Everything Is in the Best of Hands: “Security Weaknesses Are Not Timely Resolved and Effectively Managed”

The Treasury Inspector General for Tax Administration (TIGTA) released a report today, and it doesn’t make for pleasant reading; it’s titled, “Security Weaknesses Are Not Timely Resolved and Effectively Managed.”  If you wonder why some don’t feel confident with the IRS preparing tax returns, look no further.  The summary (relating to what the IRS is currently doing with “Plan of Action and Milestones (POA&Ms)”) is quite damning:

The IRS did not timely review 291 (73 percent) of 401 POA&Ms TIGTA analyzed based on agency security policies nor did it perform the required closure reviews within the 60-day time period for 138 (49 percent) of 282 POA&Ms marked as either Accepted, Completed, or Validated.

Due to staffing shortfalls, IRS employees are not facilitating the timely resolution of information security weaknesses. Agency-wide, there are more than 500 POA&Ms categorized as Late, including 23 with risk severity ratings of either critical or high…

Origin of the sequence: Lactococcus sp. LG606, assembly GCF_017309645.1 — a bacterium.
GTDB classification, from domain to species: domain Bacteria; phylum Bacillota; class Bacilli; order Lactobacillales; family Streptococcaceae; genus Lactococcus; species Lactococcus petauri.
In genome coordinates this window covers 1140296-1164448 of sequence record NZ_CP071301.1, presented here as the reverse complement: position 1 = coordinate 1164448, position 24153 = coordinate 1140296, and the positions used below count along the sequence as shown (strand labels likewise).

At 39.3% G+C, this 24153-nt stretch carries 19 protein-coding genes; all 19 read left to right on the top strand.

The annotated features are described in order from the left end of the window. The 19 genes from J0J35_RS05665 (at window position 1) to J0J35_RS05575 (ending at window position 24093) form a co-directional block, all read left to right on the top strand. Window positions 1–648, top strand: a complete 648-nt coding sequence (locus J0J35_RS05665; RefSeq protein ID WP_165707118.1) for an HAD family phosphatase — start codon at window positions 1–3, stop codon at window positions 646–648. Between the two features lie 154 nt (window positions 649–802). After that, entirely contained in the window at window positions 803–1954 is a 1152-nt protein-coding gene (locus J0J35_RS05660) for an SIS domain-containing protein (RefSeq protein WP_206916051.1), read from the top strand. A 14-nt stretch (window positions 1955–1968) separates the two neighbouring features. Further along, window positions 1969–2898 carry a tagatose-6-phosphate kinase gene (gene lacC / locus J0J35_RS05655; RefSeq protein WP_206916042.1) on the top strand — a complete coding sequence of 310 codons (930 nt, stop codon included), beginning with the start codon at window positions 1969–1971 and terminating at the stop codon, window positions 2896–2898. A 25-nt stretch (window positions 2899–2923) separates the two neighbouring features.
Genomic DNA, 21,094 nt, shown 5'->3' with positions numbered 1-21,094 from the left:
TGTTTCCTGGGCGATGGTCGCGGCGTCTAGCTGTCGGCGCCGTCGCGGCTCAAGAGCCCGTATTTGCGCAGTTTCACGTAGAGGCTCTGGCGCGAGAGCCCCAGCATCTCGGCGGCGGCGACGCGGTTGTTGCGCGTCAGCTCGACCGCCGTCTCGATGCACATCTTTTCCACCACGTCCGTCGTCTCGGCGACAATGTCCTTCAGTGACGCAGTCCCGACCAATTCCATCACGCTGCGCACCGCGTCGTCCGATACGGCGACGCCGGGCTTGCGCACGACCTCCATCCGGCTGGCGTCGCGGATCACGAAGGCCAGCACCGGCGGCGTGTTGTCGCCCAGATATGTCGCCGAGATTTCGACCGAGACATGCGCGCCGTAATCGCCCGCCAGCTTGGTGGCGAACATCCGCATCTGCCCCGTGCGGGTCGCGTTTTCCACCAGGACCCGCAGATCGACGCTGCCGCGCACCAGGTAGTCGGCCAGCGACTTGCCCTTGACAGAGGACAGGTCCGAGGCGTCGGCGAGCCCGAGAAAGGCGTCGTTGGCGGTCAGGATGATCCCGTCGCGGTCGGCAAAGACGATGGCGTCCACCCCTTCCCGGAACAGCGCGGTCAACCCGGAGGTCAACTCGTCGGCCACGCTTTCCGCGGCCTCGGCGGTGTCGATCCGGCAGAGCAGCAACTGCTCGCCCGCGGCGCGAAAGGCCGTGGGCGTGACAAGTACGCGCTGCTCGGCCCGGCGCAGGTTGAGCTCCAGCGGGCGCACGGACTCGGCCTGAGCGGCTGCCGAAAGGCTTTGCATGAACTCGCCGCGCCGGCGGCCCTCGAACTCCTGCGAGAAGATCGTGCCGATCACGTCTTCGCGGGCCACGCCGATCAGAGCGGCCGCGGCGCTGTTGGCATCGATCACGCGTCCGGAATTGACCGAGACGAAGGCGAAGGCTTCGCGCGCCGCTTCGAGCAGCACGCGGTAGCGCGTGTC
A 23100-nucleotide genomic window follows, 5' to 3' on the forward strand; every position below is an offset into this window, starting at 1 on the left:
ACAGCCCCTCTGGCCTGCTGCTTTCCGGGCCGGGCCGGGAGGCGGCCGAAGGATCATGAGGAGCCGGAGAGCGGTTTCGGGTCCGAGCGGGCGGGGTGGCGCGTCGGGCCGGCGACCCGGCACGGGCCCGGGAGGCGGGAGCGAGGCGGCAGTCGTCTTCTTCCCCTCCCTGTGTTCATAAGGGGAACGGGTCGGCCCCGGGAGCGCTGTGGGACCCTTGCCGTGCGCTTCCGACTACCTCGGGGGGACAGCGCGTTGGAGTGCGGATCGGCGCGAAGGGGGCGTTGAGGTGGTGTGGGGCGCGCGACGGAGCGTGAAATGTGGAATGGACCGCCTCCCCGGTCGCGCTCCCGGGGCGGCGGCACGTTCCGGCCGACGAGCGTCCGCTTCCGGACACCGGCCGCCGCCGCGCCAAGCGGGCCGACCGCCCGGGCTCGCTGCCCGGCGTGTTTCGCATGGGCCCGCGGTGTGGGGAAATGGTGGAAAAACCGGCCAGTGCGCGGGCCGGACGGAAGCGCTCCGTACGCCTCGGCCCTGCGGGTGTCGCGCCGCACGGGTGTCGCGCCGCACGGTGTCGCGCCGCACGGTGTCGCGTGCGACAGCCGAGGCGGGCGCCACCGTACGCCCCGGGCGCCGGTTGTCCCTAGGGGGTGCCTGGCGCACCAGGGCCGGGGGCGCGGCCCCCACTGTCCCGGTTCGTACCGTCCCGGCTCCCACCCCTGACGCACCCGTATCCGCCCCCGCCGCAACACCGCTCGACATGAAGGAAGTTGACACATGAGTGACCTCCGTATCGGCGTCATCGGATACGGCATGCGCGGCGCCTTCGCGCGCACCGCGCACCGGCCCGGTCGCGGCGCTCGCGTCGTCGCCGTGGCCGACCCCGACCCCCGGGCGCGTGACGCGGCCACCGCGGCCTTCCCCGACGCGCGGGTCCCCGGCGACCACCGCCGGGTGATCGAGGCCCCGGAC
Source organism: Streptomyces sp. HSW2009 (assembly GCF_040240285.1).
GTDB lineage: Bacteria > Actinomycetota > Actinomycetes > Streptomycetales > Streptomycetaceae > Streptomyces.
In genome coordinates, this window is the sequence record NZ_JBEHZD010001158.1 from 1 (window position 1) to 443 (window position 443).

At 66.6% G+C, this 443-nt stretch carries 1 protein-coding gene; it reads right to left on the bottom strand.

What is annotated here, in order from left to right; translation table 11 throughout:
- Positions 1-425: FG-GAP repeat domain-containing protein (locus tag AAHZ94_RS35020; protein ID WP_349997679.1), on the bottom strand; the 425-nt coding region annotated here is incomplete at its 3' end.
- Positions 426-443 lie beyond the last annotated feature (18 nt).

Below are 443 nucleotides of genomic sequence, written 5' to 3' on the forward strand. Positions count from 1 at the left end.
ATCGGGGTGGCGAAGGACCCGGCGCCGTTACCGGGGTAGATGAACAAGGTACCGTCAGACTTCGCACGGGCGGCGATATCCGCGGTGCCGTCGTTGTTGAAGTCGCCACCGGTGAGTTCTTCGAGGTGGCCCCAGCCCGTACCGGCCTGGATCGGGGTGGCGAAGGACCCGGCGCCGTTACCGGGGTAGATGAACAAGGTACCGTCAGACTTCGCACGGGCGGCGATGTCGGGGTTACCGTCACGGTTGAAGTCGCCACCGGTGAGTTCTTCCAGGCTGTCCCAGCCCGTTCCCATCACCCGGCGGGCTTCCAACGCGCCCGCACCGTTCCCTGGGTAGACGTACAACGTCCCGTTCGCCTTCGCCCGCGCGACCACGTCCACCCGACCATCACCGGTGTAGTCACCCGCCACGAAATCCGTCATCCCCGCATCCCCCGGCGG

In addition, business units are not timely creating POA&Ms or consistently entering required POA&M information…

Finally, the IRS is not accurately identifying and tracking resources required to resolve information security weaknesses. For the 12,089 POA&Ms, there was a total estimated cost of $2.6 billion to resolve the information security weaknesses. From January 1, 2018, through August 26, 2022, the IRS finalized remediation efforts for 3,139 POA&Ms with total estimated costs of $134.5 million to resolve the information security weaknesses. However, during the closure process, the IRS did not reevaluate the estimated budget and update it with actual costs at closure, as required.

TIGTA made four recommendations, and at least the IRS agreed with all of them; the IRS plans on correcting all of them no later than May 15, 2024.  As to why this is important, TIGTA noted: “Failure to timely review, track, and close POA&Ms to resolve information security weaknesses puts the IRS at risk for exploitation by threat actors. In addition, tracking associated resources required to resolve POA&Ms facilitates informed decision-making.”  Tax professionals have enough security risks without having the IRS contributing more!


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